Author: Eleanor T. Robertson, Ph.D. Director, School Psychology, Trinity University
Many students with disabilities need to plan ahead for transitions. The student with a hearing impairment will especially need more time to locate your office, get settled, and begin counseling.
- Allow extra time for class changes and getting to appointments. Permit the student to leave early for the next class.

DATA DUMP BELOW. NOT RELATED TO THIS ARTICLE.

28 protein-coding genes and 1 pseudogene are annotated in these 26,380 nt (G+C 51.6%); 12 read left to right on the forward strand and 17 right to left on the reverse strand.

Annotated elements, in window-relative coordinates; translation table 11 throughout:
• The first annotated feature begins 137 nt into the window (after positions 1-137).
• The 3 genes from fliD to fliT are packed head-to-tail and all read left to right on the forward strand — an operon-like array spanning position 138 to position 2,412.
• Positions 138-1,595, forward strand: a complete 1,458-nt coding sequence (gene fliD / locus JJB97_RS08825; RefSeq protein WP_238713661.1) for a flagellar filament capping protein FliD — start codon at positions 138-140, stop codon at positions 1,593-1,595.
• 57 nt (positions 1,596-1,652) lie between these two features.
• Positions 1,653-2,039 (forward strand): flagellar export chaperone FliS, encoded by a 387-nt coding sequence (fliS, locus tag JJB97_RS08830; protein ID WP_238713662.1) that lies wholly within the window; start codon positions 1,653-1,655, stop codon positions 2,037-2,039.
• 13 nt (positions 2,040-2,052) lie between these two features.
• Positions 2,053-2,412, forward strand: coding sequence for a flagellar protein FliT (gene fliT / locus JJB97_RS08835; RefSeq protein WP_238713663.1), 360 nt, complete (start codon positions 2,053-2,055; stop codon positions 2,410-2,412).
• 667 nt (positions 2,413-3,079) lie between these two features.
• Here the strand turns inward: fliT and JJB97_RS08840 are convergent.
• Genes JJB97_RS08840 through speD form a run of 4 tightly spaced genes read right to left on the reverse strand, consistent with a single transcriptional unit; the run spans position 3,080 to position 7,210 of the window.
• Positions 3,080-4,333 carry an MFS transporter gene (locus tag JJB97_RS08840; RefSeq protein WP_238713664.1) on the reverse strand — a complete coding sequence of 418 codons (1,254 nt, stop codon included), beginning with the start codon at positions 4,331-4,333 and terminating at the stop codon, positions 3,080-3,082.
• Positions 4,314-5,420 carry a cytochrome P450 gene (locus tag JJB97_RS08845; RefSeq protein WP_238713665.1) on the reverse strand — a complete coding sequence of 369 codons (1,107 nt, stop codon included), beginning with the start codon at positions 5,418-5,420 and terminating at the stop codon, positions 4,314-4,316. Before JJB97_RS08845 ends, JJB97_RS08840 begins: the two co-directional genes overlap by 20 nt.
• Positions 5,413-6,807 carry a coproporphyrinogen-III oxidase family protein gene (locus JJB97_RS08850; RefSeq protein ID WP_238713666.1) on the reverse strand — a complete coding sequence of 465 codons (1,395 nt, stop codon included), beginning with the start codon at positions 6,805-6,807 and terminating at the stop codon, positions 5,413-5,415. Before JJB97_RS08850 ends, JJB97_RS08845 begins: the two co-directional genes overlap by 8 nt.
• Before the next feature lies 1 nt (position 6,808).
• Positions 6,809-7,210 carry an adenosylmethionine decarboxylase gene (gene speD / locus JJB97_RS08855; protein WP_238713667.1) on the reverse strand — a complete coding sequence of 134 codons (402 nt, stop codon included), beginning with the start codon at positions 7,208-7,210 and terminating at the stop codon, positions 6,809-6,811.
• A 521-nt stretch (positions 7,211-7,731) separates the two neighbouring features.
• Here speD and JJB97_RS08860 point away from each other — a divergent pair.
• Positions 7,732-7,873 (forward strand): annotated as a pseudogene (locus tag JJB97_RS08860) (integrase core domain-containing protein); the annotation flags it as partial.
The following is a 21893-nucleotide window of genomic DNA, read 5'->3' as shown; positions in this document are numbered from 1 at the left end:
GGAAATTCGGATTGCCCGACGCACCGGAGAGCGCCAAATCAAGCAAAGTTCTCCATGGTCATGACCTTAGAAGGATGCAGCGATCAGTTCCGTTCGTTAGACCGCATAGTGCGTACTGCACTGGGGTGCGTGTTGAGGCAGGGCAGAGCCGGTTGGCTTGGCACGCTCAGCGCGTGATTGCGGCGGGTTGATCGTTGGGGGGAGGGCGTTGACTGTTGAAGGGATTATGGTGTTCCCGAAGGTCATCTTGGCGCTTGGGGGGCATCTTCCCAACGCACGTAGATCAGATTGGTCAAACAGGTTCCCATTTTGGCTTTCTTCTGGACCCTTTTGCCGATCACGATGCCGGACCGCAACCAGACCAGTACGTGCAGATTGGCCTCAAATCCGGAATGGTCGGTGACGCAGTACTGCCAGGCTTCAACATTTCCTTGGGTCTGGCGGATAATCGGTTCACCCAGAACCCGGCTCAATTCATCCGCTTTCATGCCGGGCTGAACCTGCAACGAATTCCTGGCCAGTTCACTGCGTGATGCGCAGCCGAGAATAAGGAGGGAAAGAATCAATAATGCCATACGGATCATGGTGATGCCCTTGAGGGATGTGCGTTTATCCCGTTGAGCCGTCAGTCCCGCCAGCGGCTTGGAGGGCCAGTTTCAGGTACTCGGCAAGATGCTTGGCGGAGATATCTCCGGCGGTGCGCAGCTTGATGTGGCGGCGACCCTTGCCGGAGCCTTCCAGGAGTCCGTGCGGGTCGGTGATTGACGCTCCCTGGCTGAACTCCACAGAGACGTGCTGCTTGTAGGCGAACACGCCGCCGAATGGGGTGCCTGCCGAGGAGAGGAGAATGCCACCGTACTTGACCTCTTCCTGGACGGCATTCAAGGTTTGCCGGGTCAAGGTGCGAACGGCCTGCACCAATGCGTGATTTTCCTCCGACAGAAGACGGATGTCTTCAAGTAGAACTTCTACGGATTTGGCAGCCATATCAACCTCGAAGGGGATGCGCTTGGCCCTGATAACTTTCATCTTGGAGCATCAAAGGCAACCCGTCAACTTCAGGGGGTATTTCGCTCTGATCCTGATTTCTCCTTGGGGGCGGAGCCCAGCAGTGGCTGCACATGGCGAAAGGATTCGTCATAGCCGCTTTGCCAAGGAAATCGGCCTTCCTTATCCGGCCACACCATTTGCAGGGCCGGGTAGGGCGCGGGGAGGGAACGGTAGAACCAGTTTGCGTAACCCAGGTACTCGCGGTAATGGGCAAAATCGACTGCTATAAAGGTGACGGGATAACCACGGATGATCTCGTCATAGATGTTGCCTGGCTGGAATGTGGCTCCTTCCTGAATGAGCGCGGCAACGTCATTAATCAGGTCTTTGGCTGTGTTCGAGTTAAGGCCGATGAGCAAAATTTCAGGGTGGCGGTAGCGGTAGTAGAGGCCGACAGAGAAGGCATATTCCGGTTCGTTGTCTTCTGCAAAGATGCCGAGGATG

- In counseling discussions, focus on preparing for changes as a life-long task.
- If you are expecting a student with a hearing impairment, leave your door open since the child may not be able to hear you say, “Come in.” Also, closed doors are interpreted in the Deaf Community as signifying isolation and a closing off of communication (Olkin, 1999).
Chapter 1: The Spirit of Inclusion
Chapter 3: Technological and Medical Interventions
Chapter 4: Teaching Strategies and Accommodations
Chapter 5: Activities
Chapter 7: Counseling Students with Hearing Impairment
Chapter 8: Working with Families